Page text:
On Tuesday the New York Jets announced they were re-signing QB Josh McCown to a one-year deal and giving him the starting job. Did we hear that right?
In case you are late to the party, the New York Jets missed out on their first choice at quarterback this offseason. Kurt Cousins plans to sign a fully guaranteed, record-setting three-year, $84 million contract with the Vikings on Thursday, according to ESPN’s Adam Schefter. By average annual value ($28M per season), Cousins will become the highest-paid player in NFL history.
Opinions about Cousins went both ways for Jets fans. However, the long-time Jets fans immediately wondered what reaction Mike Maccagnan and company would have. What plans did this regime, who is getting a second chance at rebuilding the franchise after messing up the first time, have in place?
It didn’t take long to find out. First, they re-signed Josh McCown to a one-year deal worth $10 million. Such news was not a shock to Jets fans and was expected.
Later in the day, a league source told Chris Mortensen that former Vikings starter Teddy Bridgewater plans to sign a one-year contract worth $5 million with the Jets when the new league year officially begins (March 14). Once again, most paying attention were aware that this was part of the Jets backup plan to Cousins.
However, the shocker came later in the day when the Jets announced that McCown would be the starter.
Excuse me? I can understand why such news would make long-time Jets fans in need of more therapy.
What does this mean?
McCown, who will be 39 in 2018, started 11 games for the Jets last season. With not much being expected of him, McCown led the Jets well. In 13 starts for the team, he finished with a 5-8 record. While that isn’t respectable by most standards, this is the same QB that had won just two of his previous 22 starts from 2014-16. McCown put up career highs with 18 touchdowns, 2,926 passing yards and a completion percentage of 67.3. He averaged 21.0 air yards on his touchdowns, highest of any QB with 10-plus TDs last season.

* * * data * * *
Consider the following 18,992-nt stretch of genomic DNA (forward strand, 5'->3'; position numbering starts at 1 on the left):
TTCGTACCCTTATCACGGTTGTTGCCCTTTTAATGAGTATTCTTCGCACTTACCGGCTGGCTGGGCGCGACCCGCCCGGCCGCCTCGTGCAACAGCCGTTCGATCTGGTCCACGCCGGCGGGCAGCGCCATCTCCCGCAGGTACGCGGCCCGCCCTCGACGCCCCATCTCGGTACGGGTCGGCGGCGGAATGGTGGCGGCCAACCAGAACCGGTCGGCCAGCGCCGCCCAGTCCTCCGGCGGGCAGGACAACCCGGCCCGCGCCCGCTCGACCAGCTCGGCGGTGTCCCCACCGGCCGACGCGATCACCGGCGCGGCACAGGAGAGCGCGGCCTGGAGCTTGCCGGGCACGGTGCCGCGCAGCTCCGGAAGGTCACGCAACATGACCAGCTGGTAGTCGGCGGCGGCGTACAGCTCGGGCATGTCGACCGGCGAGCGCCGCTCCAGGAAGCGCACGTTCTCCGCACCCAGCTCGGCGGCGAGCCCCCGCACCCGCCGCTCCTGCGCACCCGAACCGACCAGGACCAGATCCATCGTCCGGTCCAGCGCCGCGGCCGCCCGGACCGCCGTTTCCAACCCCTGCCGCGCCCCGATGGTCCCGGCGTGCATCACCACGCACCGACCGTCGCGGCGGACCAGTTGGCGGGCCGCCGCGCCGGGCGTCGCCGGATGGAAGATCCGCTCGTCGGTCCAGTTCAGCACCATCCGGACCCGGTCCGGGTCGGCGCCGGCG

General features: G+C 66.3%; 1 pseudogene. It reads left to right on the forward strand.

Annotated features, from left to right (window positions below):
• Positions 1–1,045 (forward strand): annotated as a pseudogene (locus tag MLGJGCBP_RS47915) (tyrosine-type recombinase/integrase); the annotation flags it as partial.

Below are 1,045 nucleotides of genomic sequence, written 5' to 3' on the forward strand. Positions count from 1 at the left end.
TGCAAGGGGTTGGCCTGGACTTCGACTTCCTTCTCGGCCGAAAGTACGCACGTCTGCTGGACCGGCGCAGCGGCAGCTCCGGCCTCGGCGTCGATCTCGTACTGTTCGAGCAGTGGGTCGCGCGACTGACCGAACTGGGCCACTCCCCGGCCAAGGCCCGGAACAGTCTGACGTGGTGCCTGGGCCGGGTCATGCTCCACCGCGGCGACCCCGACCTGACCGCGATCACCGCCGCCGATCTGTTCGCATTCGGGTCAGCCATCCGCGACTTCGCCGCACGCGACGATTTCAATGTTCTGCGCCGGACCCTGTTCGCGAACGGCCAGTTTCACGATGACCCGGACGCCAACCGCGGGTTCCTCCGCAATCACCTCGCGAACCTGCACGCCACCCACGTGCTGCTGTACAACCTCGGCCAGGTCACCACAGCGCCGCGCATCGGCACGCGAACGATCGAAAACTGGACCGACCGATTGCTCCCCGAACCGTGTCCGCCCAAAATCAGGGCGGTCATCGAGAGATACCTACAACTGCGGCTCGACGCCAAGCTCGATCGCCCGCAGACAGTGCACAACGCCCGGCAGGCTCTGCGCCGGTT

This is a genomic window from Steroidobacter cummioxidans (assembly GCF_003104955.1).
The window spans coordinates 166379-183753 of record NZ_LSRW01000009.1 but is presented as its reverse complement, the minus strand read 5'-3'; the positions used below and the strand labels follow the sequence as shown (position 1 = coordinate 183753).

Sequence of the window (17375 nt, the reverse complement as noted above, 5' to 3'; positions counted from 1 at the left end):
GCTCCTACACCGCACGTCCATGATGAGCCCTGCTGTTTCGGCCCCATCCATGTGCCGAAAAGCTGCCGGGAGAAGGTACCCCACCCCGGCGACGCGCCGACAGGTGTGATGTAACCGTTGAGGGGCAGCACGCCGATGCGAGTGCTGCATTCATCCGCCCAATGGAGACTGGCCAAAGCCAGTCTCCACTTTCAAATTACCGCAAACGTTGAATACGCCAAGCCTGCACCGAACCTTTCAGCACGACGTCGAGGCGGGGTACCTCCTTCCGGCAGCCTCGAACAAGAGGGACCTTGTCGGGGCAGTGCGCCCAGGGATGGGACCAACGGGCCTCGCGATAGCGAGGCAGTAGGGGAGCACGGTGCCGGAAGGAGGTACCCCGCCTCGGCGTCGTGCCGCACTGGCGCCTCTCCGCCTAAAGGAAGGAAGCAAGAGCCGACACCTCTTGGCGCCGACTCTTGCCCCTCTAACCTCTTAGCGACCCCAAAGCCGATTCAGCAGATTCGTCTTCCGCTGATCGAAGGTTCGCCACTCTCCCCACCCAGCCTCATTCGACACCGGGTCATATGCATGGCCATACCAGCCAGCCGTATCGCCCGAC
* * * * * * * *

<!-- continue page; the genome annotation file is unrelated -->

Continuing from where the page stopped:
While those numbers look OK, McCown’s biggest impact was the veteran leadership he provided at a position that has historically been very unstable. Bringing him back was always a good option. However, why automatically announce that he is the starter? This seems to go against the overall team philosophy that this regime has shown by trusting the roster to younger players and letting them learn.
Before throwing your hands up in defeat, remember that the Jets still have the sixth overall selection in the 2018 NFL Draft. That also sends our attention to their signing of Bridgewater. This is a move that could really work out well.
Bridgewater has thrown one pass in two years after he suffered a severe knee injury during training camp in 2016. He was taken 32nd overall by the Vikings in the 2014 NFL Draft and helped lead the team to the postseason in 2015. He’s just 25 and has completed 64.7 percent of his passes since 2014, 10th best in the league over that span.
For those who don’t remember, Bridgewater was showing traits of a franchise quarterback who was going to lead the Vikings for a long time before his injury. After leading the Vikings to a 6-6 record in 12 starts in 2014, he led Minnesota to an 11-5 record and the NFC North title in 2015.
Bridgewater offers the Jets something they desperately need at the most important position in professional sports. First, he has talent. Second, he is young. Third, he has already shown that he is capable of leading an offense and improving. The last thing that Bridgewater offers the Jets is the biggest unknown that can really help. He has watched and learned the last two seasons sitting on the sideline.
Now that Maccagnan has set the course starting with these two quarterbacks, it is time to see what else he does with this roster. Trusting the process when you have been burned can be hard for a Jets fan.
In the long run, not overspending for Cousins could be the best decision this franchise ever made. However, the question still remains why did the Jets name McCown their starting quarterback?
In this situation, there are many reasons to ponder. Perhaps the Jets want to set the example of a consistent presence that has previously led the franchise at the position. In the best case scenario, this gives Bridgewater and if the Jets choose to go that route, the sixth pick in the NFL draft something to shoot for. Perhaps the Jets thought that not making that intention known would put undue pressure on a quarterback that hasn’t played for two seasons.
Whatever the reasons are, there is a bigger reason for optimism. Time will tell.